Phenothiazines are medications used to treat serious mental and emotional disorders, and reduce nausea. This article discusses an overdose of phenothiazines. Overdose
occurs when someone accidentally or intentionally takes more than the normal or recommended amount of a certain substance.
This article is for information only, NOT for use in treating or managing an actual overdose. If you have overdosed or been exposed to poison, you should call your local emergency number (such as 911) or the National Poison Control Center at 1-800-222-1222.
The poisonous ingredient is phenothiazine, which may be found in a variety of medications.
- Chlorpromazine (Thorazine)
- Chlorprothixene (Taractan)
- Clozapine (Clozaril)
- Fluphenazine (Prolixin)
- Haloperidol (Haldol)
- Loxapine (Loxitane)
- Mesoridazine (Serentil)
- Molindone (Moban)
- Perphenazine (Trilafon)
- Pimozide (Orap)
- Prochlorperazine (Compazine)
- Promazine (Sparine)
- Thioridazine (Mellaril)
- Thiothixene (Navane)
- Trifluoperazine (Stelazine)
- Promethazine (Phenergan)
Note: This list may not be all inclusive.
Airways and lungs:
- No breathing
- Rapid breathing
- Shallow breathing
Bladder and kidneys:
- Retention of urine (unable to empty bladder)
Eyes, ears, nose, mouth, and throat:
- Blurred vision
- Congested nose
- Dry mouth
- Swallowing difficulties
- Ulcers in the mouth, on the tongue, or in the throat
- Vision color changes (things look brownish)
- Yellow eyes
Heart and blood:
- High or severely low blood pressure
- Irregular heartbeat
- Rapid heartbeat
Muscles and joints:
- Muscle spasms, particularly of the neck, face, and back
- Muscle stiffness
- Deep sleep
- Difficulty walking or shuffling gait
- Hallucinations (rare)
- Needing to move, restlessness (dystonia)
- Rapid sunburn if exposed to the sun
- Skin discoloration, bluish (changing to purplish)
Stomach and intestinal tract:
- Changes in menstrual pattern (in women, from chronic doses)
- Low body temperature (hypothermia)
Seek immediate medical help.
Do NOT make a person throw up unless told to do so by poison control or a health care professional.
Before Calling Emergency
Determine the following information:
- Patient's age, weight, and condition
- The name of the product (ingredients and strengths, if known)
- The amount swallowed
- The time it was swallowed
- If the medication was prescribed for the patient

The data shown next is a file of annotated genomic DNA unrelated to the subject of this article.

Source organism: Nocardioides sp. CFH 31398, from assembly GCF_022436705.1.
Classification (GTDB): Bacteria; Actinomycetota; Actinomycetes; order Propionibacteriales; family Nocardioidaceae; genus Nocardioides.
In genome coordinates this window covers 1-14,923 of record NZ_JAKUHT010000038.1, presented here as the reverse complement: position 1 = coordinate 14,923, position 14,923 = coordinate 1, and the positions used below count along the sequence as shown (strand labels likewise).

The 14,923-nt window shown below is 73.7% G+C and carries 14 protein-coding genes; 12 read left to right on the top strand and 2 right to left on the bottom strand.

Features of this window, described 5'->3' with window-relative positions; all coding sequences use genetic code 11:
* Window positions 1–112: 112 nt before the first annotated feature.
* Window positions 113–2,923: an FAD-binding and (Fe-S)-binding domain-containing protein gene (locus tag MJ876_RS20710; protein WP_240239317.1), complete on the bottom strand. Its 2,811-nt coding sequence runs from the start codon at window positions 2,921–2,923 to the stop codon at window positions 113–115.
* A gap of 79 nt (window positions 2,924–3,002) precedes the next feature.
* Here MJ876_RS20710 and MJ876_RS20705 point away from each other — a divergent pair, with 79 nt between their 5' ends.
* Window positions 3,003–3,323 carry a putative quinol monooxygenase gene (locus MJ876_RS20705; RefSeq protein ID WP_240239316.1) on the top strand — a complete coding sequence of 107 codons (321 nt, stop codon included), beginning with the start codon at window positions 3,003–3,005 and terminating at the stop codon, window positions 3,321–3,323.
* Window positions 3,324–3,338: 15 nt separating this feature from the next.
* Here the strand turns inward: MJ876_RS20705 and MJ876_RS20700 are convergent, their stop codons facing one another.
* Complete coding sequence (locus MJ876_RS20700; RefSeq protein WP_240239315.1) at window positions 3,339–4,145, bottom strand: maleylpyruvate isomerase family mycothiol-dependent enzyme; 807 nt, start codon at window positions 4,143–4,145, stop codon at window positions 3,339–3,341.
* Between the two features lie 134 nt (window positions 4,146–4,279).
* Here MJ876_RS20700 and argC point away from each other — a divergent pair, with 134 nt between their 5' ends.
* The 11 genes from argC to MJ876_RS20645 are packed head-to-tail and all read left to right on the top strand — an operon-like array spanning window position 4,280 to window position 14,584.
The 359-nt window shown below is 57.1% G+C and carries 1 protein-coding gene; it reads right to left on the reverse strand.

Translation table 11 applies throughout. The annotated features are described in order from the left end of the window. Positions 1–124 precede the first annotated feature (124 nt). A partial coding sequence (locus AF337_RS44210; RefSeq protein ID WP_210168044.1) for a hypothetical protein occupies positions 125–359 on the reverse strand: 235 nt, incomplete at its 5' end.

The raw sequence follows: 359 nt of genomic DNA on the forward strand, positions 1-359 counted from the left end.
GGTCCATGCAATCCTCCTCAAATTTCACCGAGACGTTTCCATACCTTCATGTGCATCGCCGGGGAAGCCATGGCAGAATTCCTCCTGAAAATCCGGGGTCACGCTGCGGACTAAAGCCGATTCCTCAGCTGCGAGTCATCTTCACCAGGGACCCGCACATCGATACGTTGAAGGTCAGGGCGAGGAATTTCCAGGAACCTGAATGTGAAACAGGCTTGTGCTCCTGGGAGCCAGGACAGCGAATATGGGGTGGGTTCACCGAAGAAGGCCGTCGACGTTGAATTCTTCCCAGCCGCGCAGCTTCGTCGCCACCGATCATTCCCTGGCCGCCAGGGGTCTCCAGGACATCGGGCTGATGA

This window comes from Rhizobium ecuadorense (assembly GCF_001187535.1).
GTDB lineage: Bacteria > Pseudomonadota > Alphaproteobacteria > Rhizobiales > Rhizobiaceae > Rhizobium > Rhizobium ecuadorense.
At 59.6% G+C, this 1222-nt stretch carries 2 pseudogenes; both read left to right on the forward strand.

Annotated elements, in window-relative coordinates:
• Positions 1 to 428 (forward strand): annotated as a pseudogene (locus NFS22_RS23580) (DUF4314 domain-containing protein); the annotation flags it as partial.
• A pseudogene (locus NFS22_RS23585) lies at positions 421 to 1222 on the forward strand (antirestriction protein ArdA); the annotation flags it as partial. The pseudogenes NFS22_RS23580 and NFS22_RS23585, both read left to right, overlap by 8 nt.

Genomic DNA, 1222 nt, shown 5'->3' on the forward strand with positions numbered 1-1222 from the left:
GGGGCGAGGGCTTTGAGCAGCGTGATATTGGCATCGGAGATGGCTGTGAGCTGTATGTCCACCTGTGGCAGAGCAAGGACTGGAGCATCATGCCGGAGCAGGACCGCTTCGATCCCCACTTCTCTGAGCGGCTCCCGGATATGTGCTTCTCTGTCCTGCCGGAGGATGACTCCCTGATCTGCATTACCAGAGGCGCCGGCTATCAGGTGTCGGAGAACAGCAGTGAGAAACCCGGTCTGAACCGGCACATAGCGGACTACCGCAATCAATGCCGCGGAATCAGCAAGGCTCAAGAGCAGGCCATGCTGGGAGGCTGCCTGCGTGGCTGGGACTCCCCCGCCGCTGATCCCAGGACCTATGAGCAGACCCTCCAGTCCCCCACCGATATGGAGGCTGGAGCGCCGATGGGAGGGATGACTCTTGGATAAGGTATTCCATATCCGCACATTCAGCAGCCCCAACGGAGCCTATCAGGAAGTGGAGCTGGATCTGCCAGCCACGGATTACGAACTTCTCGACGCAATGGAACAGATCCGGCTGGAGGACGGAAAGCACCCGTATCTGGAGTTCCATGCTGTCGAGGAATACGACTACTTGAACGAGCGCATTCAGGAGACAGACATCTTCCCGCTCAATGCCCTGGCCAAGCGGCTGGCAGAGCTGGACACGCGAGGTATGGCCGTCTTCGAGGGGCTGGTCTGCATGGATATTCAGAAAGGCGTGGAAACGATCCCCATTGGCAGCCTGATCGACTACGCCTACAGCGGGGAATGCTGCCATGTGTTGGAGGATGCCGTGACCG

The National Poison Control Center (1-800-222-1222) can be called from anywhere in the United States. This national hotline number will let you talk to experts in poisoning. They will give you further instructions.
This is a free and confidential service. All local poison control centers in the United States use this national number. You should call if you have any questions about poisoning or poison prevention. It does NOT need to be an emergency. You can call for any reason, 24 hours a day, 7 days a week.
Take the container with you to the hospital, if possible.
See: Poison control center - emergency number
What to Expect at the Emergency Room
The health care provider will measure and monitor the patient's vital signs, including temperature, pulse, breathing rate, and blood pressure. Symptoms will be treated as appropriate. The patient may receive:
- Activated charcoal
- Blood and urine tests
- Breathing support
- EKG (electrocardiogram, or heart tracing)
- Intravenous (through the vein) fluids
- Medication (antidote) to reverse the effects of the drug
- Tube placed down the nose and into the stomach
Recovery depends on the amount of damage. Survival past 2 days is usually a good sign. Neurologic symptoms (dystonia) may be permanent. The most serious side effects are usually due to damage to the heart. If heart damage can be stabilized, recovery is likely.
Keep all medications in childproof containers out of the reach of children.
Nockowitz RA, Rund DA. Psychotropic medications. In: Tintinalli JE, Kelen GD, Stapczynski JS, Ma OJ, Cline DM, eds. Emergency Medicine: A Comprehensive Study Guide. 6th ed. New York, NY: McGraw-Hill; 2004:chap 290.
Levine M, Burns MJ. Antipsychotic agents. In: Shannon MW, Borron SW, Burns MJ. Haddad and Winchester's Clinical Management of Poisoning and Drug Overdose. 4th ed. Philadelphia, Pa: Saunders Elsevier; 2007:chap 38.
Jacob L. Heller, MD, MHA, Emergency Medicine, Virginia Mason Medical Center, Seattle, Washington. Also reviewed by David Zieve, MD, MHA, Isla Ogilvie, PhD, and the A.D.A.M. Editorial team.